Staying in budget accommodation can be a great way to meet other backpackers on your journey. Keep in mind the following tips to ensure your safety:
- Book accommodation before you get there. Especially if you're due to arrive at night.
- If travelling alone, avoid accommodation in isolated areas. Checking online reviews and maps for the location. A little extra money for a more centralised location goes a long way.
- If staying in dorm accommodation, make sure you specify whether you want to be in a single-sex or mixed room.
- If your accommodation is secure with a safe only you have access to, lock your valuables in the safe.
- Unless locked in a safe, avoid keeping all your valuables in one location. Keep copies of your passport.
- Avoid rooms on the ground floor as these are the most prone to break-ins.
- Note emergency exits and emergency contingency plans so you are ready to act in an emergency. Evacuation procedures and building standards are often less rigorous overseas than in Australia.
- Ask staff to write down the address and phone number of your accommodation in the local language.
Avoid sharing accommodation with strangers or people you have just met, particularly if you are travelling alone.
Staying in someone's house (including arrangements to rent a spare room or couch) can leave you especially vulnerable. Offers of free accommodation are almost always too good to be true.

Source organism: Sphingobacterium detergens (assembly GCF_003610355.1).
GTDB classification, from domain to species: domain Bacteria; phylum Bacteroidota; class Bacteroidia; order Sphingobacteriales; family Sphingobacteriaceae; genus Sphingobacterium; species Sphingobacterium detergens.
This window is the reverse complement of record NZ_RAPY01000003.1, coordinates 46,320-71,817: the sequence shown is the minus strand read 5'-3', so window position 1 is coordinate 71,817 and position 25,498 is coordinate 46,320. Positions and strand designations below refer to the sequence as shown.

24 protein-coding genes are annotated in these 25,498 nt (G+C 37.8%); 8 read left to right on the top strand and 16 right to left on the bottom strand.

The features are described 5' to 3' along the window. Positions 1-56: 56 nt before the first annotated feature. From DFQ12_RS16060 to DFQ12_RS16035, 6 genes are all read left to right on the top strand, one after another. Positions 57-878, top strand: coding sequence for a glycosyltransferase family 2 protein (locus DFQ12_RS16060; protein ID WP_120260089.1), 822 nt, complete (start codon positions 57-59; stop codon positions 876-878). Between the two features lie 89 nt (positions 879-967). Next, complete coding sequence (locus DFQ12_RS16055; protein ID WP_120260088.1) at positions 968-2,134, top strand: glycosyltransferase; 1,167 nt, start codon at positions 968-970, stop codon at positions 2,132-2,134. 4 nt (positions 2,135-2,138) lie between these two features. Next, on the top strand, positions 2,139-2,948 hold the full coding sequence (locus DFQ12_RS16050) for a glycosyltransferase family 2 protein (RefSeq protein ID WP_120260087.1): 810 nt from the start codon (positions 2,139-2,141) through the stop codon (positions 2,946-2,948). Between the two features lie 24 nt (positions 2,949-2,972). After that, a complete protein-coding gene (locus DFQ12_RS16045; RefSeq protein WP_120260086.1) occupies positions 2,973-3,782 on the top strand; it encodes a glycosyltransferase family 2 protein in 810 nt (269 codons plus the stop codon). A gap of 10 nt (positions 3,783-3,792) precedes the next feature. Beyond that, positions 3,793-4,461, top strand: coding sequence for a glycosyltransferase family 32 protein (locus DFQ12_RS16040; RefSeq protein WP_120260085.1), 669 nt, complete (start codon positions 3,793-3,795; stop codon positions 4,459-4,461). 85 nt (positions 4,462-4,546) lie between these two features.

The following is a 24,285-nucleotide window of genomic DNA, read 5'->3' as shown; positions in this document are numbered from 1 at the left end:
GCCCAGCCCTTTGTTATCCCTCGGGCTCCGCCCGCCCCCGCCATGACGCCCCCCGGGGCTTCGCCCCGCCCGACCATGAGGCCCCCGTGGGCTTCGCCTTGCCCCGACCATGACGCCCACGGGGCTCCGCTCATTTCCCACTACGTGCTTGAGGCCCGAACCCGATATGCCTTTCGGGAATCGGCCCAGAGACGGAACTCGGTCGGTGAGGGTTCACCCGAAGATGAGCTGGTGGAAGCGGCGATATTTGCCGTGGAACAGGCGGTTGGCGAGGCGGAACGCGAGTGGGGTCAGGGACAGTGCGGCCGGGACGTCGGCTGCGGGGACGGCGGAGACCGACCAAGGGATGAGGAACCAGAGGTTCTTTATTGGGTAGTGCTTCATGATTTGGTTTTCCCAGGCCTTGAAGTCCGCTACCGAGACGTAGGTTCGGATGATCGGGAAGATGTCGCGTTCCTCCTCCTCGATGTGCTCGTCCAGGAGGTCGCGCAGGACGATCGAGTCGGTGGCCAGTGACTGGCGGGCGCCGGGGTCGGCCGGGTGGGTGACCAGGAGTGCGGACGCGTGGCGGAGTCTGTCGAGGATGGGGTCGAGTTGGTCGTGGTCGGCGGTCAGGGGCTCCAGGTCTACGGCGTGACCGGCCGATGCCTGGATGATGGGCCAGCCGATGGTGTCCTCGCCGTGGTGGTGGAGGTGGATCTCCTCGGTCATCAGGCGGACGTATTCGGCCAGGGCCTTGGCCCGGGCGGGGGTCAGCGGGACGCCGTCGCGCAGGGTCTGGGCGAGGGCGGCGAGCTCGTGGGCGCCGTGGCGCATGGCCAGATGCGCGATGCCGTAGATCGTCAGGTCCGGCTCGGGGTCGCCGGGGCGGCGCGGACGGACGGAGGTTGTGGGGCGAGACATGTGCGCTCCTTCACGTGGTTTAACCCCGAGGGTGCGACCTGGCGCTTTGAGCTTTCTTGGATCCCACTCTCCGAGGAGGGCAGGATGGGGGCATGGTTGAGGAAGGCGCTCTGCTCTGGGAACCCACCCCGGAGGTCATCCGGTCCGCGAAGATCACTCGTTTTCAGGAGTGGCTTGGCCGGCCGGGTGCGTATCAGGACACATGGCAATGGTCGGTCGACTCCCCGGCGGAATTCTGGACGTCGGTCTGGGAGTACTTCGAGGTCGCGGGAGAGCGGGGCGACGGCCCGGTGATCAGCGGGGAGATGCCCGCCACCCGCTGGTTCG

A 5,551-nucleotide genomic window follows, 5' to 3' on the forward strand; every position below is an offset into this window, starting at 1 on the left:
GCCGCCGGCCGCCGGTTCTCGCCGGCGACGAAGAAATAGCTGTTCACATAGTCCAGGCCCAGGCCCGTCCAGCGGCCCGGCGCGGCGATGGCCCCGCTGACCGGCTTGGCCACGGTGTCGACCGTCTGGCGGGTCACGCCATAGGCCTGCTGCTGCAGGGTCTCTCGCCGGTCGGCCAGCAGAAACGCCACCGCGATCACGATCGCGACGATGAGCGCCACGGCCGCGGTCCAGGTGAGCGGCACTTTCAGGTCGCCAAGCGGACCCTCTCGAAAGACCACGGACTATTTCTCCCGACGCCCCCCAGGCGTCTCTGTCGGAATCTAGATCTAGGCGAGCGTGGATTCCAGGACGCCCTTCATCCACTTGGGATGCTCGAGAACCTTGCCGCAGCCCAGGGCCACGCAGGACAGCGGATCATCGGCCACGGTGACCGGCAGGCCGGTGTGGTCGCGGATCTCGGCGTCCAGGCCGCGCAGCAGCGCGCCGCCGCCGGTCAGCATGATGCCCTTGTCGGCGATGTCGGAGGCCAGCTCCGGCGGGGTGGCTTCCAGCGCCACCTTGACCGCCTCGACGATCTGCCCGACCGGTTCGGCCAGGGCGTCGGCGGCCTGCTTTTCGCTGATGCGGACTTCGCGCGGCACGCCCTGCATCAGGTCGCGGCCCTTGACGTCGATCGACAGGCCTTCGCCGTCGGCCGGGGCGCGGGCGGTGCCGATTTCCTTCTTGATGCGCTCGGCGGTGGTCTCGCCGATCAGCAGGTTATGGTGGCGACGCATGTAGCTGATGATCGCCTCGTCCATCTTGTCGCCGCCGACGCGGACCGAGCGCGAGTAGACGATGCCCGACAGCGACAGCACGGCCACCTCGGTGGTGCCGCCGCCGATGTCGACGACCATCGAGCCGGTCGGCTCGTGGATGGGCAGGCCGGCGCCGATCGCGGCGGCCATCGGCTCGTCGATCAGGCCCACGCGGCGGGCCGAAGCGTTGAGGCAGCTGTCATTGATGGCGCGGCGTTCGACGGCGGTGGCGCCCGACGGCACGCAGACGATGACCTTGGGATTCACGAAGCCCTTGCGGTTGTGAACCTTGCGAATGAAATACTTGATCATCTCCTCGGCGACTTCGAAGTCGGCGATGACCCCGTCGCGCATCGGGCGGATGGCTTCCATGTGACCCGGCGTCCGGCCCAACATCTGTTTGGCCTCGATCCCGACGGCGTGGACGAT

Read more advice on staying safe and avoiding danger.
Going out and partying
- Don’t drink to excess or take drugs that might make you more vulnerable or impair your decision making. Some countries have drugs laws that seem harsh by Australian standards. Penalties can include imprisonment or the death penalty.
- Never leave your drink unattended or in the care of a stranger or new friend. Drink-spiking is common around the world.
- Be careful about what information you share when out in public. Keep your accommodation details and whether you are travelling alone to yourself.
- Avoid walking alone after dark or in isolated areas.
- Be aware of cultural standards. For example, in some cultures, women shaking hands with men is unacceptable. Simple gestures such as eye contact with a man or sitting in the front seat of a taxi may seem a sexual advance.
- If you are visiting new friends, have independent control over your travel options.
Read more general advice on partying safely.
Staying health conscious
- Recognise your limits. Backpacking often has more adventure and less downtime than you’re used to. Excessive partying can impair judgement and have longer-term consequences than a hangover.
- If you are travelling alone and become ill, get to a health facility as soon as you can.
- In some countries, supplies of contraceptives, including condoms, can be unreliable or unavailable. It may be best to buy these in advance.
- The risk of sexually transmitted infections, including HIV, is much higher in some countries than in Australia.
Read more general advice on taking care of your health.
- See our advice for school leavers travelling for schoolies.
- See our advice about volunteering overseas.
- Advice for lesbian, gay, bisexual, trans and intersex (LGBTI) travellers.
- Learn about travelling with a mental health condition.
- Learn about looking after your health.
- Stay safe and stay within the law.
- Read our advice about partying safely.
- Reduce the risk of sexual assault overseas.
- Read our advice about the risks of carrying or using drugs.
At any time there’s around one million Australians living and working overseas. Properly preparing for a long stint will make the transition less stressful.
If you're going overseas to get married, this page provides general advice about getting legally married overseas.